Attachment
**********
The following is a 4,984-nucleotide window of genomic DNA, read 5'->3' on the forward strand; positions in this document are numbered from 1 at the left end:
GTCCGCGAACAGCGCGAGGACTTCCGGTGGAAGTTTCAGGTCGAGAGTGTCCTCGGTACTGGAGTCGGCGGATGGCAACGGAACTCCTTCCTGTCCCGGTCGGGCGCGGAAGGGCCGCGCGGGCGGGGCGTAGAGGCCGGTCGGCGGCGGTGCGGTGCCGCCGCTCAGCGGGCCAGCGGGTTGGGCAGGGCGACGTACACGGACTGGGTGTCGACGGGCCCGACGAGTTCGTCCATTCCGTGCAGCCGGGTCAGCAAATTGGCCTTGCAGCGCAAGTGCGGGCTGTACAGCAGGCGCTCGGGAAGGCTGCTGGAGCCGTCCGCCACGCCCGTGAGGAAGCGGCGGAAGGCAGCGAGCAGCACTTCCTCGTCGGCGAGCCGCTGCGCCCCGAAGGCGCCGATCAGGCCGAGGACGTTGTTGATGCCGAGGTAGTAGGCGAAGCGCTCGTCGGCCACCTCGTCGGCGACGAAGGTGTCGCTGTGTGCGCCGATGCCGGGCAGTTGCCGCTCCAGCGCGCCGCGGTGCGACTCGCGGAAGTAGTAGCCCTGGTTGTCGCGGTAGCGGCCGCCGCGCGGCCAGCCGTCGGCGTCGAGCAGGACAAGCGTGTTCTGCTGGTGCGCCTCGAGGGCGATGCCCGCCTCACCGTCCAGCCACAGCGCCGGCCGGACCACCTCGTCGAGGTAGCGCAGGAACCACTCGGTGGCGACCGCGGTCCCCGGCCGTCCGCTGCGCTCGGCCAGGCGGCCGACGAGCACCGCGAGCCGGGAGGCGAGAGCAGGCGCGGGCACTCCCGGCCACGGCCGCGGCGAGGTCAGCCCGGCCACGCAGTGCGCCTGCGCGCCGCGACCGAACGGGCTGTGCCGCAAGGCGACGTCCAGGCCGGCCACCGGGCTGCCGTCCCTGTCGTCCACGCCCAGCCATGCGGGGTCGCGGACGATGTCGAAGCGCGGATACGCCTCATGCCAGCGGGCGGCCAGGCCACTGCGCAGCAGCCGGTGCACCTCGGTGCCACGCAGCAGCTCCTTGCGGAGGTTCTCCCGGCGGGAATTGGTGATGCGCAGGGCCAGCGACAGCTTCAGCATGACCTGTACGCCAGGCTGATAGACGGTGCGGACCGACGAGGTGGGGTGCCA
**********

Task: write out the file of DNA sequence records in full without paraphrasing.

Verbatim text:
The following is a 4,984-nucleotide window of genomic DNA, read 5'->3' on the forward strand; positions in this document are numbered from 1 at the left end:
GTCCGCGAACAGCGCGAGGACTTCCGGTGGAAGTTTCAGGTCGAGAGTGTCCTCGGTACTGGAGTCGGCGGATGGCAACGGAACTCCTTCCTGTCCCGGTCGGGCGCGGAAGGGCCGCGCGGGCGGGGCGTAGAGGCCGGTCGGCGGCGGTGCGGTGCCGCCGCTCAGCGGGCCAGCGGGTTGGGCAGGGCGACGTACACGGACTGGGTGTCGACGGGCCCGACGAGTTCGTCCATTCCGTGCAGCCGGGTCAGCAAATTGGCCTTGCAGCGCAAGTGCGGGCTGTACAGCAGGCGCTCGGGAAGGCTGCTGGAGCCGTCCGCCACGCCCGTGAGGAAGCGGCGGAAGGCAGCGAGCAGCACTTCCTCGTCGGCGAGCCGCTGCGCCCCGAAGGCGCCGATCAGGCCGAGGACGTTGTTGATGCCGAGGTAGTAGGCGAAGCGCTCGTCGGCCACCTCGTCGGCGACGAAGGTGTCGCTGTGTGCGCCGATGCCGGGCAGTTGCCGCTCCAGCGCGCCGCGGTGCGACTCGCGGAAGTAGTAGCCCTGGTTGTCGCGGTAGCGGCCGCCGCGCGGCCAGCCGTCGGCGTCGAGCAGGACAAGCGTGTTCTGCTGGTGCGCCTCGAGGGCGATGCCCGCCTCACCGTCCAGCCACAGCGCCGGCCGGACCACCTCGTCGAGGTAGCGCAGGAACCACTCGGTGGCGACCGCGGTCCCCGGCCGTCCGCTGCGCTCGGCCAGGCGGCCGACGAGCACCGCGAGCCGGGAGGCGAGAGCAGGCGCGGGCACTCCCGGCCACGGCCGCGGCGAGGTCAGCCCGGCCACGCAGTGCGCCTGCGCGCCGCGACCGAACGGGCTGTGCCGCAAGGCGACGTCCAGGCCGGCCACCGGGCTGCCGTCCCTGTCGTCCACGCCCAGCCATGCGGGGTCGCGGACGATGTCGAAGCGCGGATACGCCTCATGCCAGCGGGCGGCCAGGCCACTGCGCAGCAGCCGGTGCACCTCGGTGCCACGCAGCAGCTCCTTGCGGAGGTTCTCCCGGCGGGAATTGGTGATGCGCAGGGCCAGCGACAGCTTCAGCATGACCTGTACGCCAGGCTGATAGACGGTGCGGACCGACGAGGTGGGGTGCCA